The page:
In early August 2012, OnLive employees told us that the cloud gaming company was close to falling apart. Despite creating an impressive service rooted in a futuristic idea -- playing bleeding-edge PC games on the highest settings, remotely, streaming from the cloud to virtually any device -- a cocktail of financial issues all crested at once. The result was mass layoffs ("at least" 50 percent), including lead evangelist and company CEO Steve Perlman. OnLive had a new owner, venture capitalist Gary Lauder, and a renewed directive to become profitable. Then, the company went silent.

"My focus has been on turning this from proof of concept into a real business."- Gary Lauder

Its services continued operating -- business as usual, as it were -- and as media, we didn't hear a peep. The usual trade show appearances and interview opportunities dried up. Our last post about OnLive before this was in February 2013. Today, that's changing: The company is re-opening the lines of communication, announcing two new initiatives in CloudLift and OnLive Go.

The first, CloudLift, takes the cloud-streaming concept of OnLive and applies it to games you already own. By logging in with a Steam account (required, at least for now), games you've got attached will be "unlocked" in the cloud, playable using the OnLive client or Microconsole anywhere else (including save data that syncs between devices). Of course, not all games registered or bought through Steam will work with CloudLift; just 20 games are launching with the service today, with "dozens more planned." Lauder told us OnLive's game onboarding process has been streamlined significantly, specifically with the intent to bring more games, more rapidly to OnLive.

The First 20 Games
Batman: Arkham Asylum GOTY Batman: Arkham City GOTY
Batman: Arkham Origins Darksiders II
Dead Island GOTY Dead Island: Riptide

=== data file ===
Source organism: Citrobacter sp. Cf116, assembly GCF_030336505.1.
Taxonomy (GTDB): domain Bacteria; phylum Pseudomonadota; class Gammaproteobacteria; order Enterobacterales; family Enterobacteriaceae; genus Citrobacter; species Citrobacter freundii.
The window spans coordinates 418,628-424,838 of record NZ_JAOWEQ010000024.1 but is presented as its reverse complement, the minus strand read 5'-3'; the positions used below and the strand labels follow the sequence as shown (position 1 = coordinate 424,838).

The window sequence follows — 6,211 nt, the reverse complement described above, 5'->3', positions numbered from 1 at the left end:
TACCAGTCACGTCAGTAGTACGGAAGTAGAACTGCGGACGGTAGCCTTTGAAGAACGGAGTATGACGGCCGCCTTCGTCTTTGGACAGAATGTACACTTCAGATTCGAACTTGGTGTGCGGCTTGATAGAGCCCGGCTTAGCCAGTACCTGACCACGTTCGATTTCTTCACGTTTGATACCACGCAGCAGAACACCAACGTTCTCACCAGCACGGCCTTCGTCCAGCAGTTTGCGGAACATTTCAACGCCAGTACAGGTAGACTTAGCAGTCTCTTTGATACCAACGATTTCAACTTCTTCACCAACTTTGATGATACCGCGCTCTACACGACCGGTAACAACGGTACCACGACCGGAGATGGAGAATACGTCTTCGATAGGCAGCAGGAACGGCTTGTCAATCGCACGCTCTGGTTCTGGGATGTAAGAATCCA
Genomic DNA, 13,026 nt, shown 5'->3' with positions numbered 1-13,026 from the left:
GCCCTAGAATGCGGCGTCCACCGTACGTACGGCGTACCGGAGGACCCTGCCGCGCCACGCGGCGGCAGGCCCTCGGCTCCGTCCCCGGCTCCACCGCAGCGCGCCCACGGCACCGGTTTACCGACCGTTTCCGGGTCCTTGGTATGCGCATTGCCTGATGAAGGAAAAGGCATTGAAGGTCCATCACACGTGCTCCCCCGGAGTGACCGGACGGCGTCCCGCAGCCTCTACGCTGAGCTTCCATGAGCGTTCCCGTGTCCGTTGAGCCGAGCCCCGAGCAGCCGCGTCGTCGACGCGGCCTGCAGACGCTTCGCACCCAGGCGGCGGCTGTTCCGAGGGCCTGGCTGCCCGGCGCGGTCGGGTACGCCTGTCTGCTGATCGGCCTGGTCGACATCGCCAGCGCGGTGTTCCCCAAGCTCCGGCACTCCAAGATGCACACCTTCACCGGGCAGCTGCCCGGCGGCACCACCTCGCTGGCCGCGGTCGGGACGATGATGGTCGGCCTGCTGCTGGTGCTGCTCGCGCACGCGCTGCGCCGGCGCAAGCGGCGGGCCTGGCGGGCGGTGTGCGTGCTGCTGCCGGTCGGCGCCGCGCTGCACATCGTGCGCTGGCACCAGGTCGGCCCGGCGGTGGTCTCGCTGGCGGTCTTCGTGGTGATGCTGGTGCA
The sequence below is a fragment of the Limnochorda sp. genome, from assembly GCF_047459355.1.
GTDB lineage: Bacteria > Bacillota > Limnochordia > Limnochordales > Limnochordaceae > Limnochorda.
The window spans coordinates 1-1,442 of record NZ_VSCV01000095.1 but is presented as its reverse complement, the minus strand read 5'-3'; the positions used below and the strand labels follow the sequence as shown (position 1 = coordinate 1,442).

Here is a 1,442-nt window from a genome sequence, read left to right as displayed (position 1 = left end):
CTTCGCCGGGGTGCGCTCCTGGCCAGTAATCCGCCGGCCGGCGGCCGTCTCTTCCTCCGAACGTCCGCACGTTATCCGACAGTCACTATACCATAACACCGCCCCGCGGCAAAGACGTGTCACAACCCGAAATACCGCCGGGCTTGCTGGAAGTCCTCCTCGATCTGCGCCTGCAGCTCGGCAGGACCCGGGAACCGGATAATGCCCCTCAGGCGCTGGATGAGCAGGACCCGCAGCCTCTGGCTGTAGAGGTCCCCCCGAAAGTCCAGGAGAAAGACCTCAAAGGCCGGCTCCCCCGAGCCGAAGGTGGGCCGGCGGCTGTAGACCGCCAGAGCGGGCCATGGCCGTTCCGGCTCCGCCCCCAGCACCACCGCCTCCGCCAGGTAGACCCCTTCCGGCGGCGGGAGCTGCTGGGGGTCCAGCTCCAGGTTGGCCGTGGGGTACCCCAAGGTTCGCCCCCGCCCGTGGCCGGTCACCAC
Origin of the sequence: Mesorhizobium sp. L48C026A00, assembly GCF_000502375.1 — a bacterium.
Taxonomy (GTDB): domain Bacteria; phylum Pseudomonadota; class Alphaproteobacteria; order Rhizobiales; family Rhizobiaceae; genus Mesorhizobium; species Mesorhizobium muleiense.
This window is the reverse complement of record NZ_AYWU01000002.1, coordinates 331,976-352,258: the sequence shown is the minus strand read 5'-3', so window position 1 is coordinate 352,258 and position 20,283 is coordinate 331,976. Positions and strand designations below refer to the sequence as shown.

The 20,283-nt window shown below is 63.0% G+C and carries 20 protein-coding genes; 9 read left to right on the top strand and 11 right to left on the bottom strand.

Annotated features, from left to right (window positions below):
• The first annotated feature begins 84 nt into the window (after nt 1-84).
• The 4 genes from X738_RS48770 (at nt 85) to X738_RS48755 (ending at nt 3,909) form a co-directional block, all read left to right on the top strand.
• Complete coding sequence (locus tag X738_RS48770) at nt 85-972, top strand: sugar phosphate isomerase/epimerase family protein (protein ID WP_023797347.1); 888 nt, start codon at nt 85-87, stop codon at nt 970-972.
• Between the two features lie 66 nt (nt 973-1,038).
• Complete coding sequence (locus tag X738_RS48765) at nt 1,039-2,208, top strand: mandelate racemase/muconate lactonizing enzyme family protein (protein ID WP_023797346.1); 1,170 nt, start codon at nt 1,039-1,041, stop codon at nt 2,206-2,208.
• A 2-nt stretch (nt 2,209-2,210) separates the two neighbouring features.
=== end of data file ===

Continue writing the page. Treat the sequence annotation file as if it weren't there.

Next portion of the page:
LEGO The Lord of the Rings Metro 2033
Mortal Kombat Komplete Edition MX vs. ATV Reflex
Painkiller: Hell and Damnation Red Faction: Armageddon
Saints Row IV Scribblenauts Unlimited
Strike Suit Zero The Book of Unwritten Tales: The Critter Chronicles
The LEGO Movie Videogame The Raven: Legacy of a Master Thief
Truck Racer Type: Rider


Interested? OnLive's hoping you're interested enough to drop $15 every month for the functionality (there's also a seven-day trial). It goes live today.

The other side of today's news is a totally new route for OnLive. A new business unit, dubbed "OnLive Go," takes the company's cloud abilities and applies them to other people's stuff. The first example is "SL Go" (or "Second Life: Go"), a mobile interface for ... you guessed it, Second Life. In this particular example, OnLive's powering cloud support for Second Life on Android. In another example, OnLive's working with Gaijin Entertainment to help support people testing out games -- rather than having to download a huge file and start a game, you can just stream a demo.

OnLive's executive staff called this a "much more efficient" method of stabilizing the company, while still supporting legacy customers. It's not hard to see their logic: Gaikai employed the same method for growth before being purchased by Sony for a whopping $380 million. Lauder insists that the goal here isn't to "flip the company," but "to build value -- and lasting value -- whether it's for us or for some future suitor."

So, what does that mean for those of us still using OnLive's PlayPass system? It is no more, "but users who have purchased games will continue to have access to them," an OnLive rep told us. The functionality is being replaced (and enhanced) by CloudLift, thus obviating its continued existence. The PlayPack "all-you-can-eat" model -- which costs $10/month and offers access to all of OnLive's games -- remains in place.

Whether these moves will turn OnLive around is still up in the air, but Lauder and co. certainly sound more realistic than their predecessors. With major players embracing game streaming in PlayStation Now and Steam, the playing field is more crowded than ever. OnLive is certainly the underdog here: Can it fight its way back?

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OnLive reborn: can the cloud gaming company find footing with two new services?